It was my birthday this past week, actually as I am writing this it is my birthday today. Happy Birthday to me. I turned thirty two years old, and that astonishes me. Somedays I still feel like I’m eighteen years old questioning the direction of my life. I don’t know about you, but I do a lot of reflecting around this time of year.
This year, I questioned a lot of things. Like the many reasons interviews are the worst experiences for me. Who decided that a fifteen minute talk with an absolute stranger was the best way to sort out a candidate? If you haven’t guessed I am not the Meryl Streep of interviews, I am more like the Nicholas Cage, screaming incoherently not being able to control the volume of my voice. I like Nicholas Cage by the way, but I think he has been phoning it in for awhile now because he can. He is Nicholas fucking Cage after all.
The other day I was thinking about the things I loved now versus the things I loved as a teenager. Back then, I was obsessed with music and above all else, singing. I started my singing career by winning a spot in Honor’s Choir in sixth grade. Choir class, especially in high school, was the one place where I felt I could be myself. One time, I auditioned for a solo in “Blue Moon” were I had to scat. SCAT. I was fifteen and didn’t even know what scatting was, but I did the best I could and apparently I was the least horrendous because I got the part! I still remember that solo, because I practiced it a thousand times in my bedroom, driving my family insane. My parents probably thought I was possessed by the devil with all the “bee bobs and dadas” flowing out of my bedroom. Though I was unsure about my abilities to perform, our choir was filled with like minded kids that loved singing just as much as I did; it was a bully free zone. The bullies were usually outside of the classroom waiting to make fun of you because you had a passion for something creative. I never understood that, until I grew up and realized the real world can be the exact same way.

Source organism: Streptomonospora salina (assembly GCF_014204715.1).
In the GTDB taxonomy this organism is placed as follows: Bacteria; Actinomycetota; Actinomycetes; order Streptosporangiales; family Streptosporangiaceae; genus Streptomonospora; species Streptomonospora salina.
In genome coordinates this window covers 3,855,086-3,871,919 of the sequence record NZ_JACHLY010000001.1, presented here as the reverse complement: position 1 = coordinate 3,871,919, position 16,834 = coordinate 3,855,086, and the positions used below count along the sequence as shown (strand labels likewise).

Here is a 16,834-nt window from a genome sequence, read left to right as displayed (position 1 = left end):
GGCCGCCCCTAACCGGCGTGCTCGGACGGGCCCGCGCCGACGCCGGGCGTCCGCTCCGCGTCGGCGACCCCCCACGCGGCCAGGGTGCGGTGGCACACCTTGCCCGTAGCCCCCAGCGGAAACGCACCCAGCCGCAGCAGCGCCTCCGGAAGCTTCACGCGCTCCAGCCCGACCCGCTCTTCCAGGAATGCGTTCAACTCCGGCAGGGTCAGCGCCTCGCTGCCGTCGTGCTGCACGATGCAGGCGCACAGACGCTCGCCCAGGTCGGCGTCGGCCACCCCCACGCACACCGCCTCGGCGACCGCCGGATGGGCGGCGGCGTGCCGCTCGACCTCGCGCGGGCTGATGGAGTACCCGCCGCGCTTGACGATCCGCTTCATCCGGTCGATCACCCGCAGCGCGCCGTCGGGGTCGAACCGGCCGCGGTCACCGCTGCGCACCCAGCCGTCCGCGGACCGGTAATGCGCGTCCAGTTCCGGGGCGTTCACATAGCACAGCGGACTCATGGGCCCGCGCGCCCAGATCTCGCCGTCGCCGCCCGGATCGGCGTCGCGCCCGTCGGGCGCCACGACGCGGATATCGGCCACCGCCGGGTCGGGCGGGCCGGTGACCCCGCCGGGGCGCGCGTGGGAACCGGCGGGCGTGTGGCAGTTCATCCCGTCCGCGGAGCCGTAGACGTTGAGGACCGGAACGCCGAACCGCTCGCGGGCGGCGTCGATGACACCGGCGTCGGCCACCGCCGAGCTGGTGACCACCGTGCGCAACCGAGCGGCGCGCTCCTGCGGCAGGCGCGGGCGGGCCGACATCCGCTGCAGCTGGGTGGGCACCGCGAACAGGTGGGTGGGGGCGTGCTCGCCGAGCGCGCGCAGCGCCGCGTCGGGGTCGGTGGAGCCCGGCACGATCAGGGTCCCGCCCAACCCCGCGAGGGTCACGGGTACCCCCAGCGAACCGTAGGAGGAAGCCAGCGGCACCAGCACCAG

It seems like everyone I know questions why I would choose something so hard like being a writer. I see their point, sometimes. We live in a society where we are told to be more “realistic” and to “be happy with just having a job.” I find myself questioning if I made the right choice ALL. THE. TIME.
While I love writing, I question whether I love it as much as I loved choir when I was a kid. Whether I have the talent and confidence I somehow found in that classroom. Whether I will ever find a safe place to be myself again, as safe as that room filled with twenty teenagers belting out a version of “Blue Moon” at the top of their lungs.
What do you most reflect or question when looking at your past? I would love to know! Thanks for reading.